When your car needs repairs, you look up a mechanic. As you discover your pants need an alteration, you call upon a tailor. Should you need the services of an attorney, you likewise hope to find such a person with the proper skills and knowledge to address your needs.
So where does one properly begin? For those who are not lawyers or do not know attorneys, and need to find one, word of mouth is a common tool for referrals. Friends and neighbors may offer suggestions for attorney recommendations from their own interactions and personal opinions.
The traditional yellow pages ads might offer some guidance. But surely the bigger, bolder advertisements do not always equate to the increased qualifications of representation you are seeking. Then comes technology.
If the Internet Is the Tool, What Is the Source?
Today, multifaceted algorithms give web-based lawyer rating systems, i.e. legal marketing websites, a stage to serve a consumer demand for finding lawyers. And finding qualified lawyers at that, or so consumers hope. But just as such online resources like Avvo are “changing the way people find legal help” as they put it, they continue to receive criticisms for lacking merit, accuracy and legitimacy. Whether they are an authoritative legal support tool or a marketing ploy that is inherently bias to lawyers who contribute to the website’s fiscal options, such online attorney reviews are the modern phonebook for finding legal services.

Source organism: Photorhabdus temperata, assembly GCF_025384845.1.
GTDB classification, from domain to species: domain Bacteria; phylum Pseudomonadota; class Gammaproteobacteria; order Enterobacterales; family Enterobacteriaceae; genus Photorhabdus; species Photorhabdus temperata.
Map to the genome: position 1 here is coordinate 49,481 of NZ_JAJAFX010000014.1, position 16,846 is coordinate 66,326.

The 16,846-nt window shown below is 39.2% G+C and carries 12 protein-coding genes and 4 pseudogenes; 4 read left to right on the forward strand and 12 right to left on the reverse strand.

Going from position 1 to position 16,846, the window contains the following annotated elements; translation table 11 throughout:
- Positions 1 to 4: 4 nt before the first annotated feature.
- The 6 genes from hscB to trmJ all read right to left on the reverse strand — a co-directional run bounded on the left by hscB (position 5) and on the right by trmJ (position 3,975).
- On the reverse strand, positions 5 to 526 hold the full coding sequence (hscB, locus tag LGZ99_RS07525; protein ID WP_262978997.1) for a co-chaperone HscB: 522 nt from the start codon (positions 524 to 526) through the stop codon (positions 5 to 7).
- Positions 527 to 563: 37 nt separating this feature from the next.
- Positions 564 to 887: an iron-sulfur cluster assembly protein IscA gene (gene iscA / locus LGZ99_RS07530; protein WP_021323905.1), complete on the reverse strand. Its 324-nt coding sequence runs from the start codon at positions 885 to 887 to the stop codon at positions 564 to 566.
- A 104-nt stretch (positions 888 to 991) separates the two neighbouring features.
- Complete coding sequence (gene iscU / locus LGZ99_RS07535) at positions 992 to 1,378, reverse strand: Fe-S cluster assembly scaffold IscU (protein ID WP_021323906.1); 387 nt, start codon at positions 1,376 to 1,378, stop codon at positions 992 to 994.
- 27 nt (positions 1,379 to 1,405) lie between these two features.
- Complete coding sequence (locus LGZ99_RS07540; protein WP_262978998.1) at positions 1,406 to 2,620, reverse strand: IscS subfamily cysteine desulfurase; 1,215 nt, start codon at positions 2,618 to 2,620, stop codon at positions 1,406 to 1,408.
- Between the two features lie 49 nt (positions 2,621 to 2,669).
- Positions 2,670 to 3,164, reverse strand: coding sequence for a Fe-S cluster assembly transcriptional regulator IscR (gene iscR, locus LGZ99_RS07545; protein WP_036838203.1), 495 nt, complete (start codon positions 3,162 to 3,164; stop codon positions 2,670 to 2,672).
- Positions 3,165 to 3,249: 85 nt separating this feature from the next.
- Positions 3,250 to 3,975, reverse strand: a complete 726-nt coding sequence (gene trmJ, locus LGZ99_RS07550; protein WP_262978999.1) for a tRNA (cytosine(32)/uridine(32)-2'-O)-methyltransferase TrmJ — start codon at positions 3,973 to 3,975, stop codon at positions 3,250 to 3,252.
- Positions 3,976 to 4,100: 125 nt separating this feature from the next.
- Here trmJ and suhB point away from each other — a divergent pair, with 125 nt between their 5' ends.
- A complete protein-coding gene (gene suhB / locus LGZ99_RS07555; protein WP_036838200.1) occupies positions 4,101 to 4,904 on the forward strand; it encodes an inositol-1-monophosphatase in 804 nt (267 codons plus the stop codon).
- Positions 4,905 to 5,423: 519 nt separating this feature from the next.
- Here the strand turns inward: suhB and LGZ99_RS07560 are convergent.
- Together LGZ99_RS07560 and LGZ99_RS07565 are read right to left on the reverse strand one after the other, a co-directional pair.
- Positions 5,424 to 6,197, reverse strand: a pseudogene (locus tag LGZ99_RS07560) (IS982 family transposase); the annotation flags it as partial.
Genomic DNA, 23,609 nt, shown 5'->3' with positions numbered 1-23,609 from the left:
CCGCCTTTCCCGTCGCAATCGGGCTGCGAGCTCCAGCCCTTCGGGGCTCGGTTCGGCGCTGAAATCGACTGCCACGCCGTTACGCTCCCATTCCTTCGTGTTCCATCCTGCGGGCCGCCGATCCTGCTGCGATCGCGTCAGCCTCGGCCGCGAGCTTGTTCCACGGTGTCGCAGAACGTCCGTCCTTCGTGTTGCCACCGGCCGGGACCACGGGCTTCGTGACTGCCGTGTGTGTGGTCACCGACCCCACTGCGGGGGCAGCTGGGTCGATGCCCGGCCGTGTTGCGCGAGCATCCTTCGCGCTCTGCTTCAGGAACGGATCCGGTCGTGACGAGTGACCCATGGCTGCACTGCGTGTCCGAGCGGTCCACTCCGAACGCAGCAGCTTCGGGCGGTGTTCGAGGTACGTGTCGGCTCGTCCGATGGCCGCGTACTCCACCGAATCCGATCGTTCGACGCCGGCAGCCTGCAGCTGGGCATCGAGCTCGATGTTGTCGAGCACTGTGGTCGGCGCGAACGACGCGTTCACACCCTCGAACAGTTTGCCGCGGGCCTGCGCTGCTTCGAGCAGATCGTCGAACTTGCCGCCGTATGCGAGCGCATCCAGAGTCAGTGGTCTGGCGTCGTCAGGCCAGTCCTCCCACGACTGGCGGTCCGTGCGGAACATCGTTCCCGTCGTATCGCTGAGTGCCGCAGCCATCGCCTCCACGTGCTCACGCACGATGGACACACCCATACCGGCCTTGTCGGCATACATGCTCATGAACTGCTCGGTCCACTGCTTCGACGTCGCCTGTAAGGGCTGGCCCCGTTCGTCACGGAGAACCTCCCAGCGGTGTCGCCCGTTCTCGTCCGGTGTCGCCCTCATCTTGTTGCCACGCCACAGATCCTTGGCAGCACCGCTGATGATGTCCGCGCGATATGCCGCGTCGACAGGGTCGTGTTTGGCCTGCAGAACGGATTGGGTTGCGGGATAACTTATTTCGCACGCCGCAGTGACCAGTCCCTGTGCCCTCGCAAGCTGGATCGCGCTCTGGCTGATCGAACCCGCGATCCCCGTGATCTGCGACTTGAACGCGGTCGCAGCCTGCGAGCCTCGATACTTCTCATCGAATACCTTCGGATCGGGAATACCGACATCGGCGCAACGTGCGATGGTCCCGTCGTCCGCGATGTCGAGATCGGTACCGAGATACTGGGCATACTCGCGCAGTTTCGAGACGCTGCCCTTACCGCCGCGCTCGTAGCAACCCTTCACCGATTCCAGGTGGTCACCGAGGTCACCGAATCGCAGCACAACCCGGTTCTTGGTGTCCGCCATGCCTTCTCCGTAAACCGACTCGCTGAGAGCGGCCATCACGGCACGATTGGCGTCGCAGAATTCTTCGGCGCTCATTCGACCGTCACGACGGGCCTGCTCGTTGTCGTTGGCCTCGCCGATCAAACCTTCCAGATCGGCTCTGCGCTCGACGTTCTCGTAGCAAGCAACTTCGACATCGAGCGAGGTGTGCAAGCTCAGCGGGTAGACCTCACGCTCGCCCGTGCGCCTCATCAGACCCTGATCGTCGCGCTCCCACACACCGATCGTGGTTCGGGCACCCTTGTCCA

Is the measure of a quality attorney best done by such mathematical models? Or should it be just one of many factors in selecting the right counsel for the right consumer on the right area of the law?
The landmark case of Bates v. State Bar of Arizona, 433 U.S. 350, 379 (1977) emphasized that, “Because the public lacks sophistication in legal matters, it may be particularly susceptible to misleading or deceptive advertising by lawyers.” Thus, how could lawyers and consumers alike have confidence in a propriety algorithm that generates a “Superb” rating when lawyers of greater experience and abilities come in a distance second? Or with no rating at all?
The Utah State Bar took on the question of attorney rating systems in 2014 with its Ethics Advisory Opinion 14-04, wherein it focused its attention on the methodology of how the ratings or reviews are formulated. It required transparency for the lawyers to guard against misleading communications via advertising, as well as for the public to measure the value of the rating product. But only vague basics behind the real makeup of the rating models are shared by Avvo, limiting how informed either can be.
Can Positive Online Attorney Reviews Be Bought?
Additionally, the uncertain line where the raw data end and the possible gamesmanship begins draws further speculation as to the veracity of the ratings. Restaurants have garnered criticism by dishing out freebies (pardon the pun) to customers for positive reviews on Yelp and similar consumer guides. Why can’t lawyers?
The New York State Bar Association issued its Ethics Opinion 1052 (2015) concluding, “A lawyer may give clients a $50 credit on their legal bills if they rate the lawyer on an Internet website such as Avvo that allows clients to evaluate their lawyers, provided the credit against the lawyer’s bill is not contingent on the content of the rating, the client is not coerced or compelled to rate the lawyer, and the ratings and reviews are done by the clients and not by the lawyer.”